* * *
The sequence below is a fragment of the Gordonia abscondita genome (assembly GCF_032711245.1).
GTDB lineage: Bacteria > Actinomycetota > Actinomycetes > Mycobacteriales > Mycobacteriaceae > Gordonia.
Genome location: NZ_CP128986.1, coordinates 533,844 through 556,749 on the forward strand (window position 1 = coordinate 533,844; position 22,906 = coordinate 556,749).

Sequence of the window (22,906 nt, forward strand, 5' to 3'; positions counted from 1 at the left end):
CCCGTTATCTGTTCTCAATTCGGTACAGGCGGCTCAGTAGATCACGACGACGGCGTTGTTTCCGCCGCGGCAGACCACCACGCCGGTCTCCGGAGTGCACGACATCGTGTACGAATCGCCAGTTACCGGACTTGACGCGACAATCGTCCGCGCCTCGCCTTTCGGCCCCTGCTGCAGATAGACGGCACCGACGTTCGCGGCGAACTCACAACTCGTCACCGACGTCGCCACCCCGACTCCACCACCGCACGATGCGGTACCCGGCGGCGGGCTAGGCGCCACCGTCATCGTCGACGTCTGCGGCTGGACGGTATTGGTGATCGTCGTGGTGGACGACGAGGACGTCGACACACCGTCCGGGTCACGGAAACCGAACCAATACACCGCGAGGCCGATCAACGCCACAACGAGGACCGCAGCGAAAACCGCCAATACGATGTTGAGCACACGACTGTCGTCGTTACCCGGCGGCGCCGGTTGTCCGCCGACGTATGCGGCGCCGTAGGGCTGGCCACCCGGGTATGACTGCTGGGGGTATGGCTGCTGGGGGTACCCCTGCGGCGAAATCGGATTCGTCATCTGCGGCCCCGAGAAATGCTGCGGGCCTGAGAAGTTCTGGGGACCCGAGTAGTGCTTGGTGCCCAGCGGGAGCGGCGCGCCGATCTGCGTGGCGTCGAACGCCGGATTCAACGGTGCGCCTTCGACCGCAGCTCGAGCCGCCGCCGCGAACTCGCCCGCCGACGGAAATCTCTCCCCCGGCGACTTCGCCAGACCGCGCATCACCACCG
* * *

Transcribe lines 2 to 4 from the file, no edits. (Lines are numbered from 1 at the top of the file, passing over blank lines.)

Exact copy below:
GTDB lineage: Bacteria > Actinomycetota > Actinomycetes > Mycobacteriales > Mycobacteriaceae > Gordonia.
Genome location: NZ_CP128986.1, coordinates 533,844 through 556,749 on the forward strand (window position 1 = coordinate 533,844; position 22,906 = coordinate 556,749).

Sequence of the window (22,906 nt, forward strand, 5' to 3'; positions counted from 1 at the left end):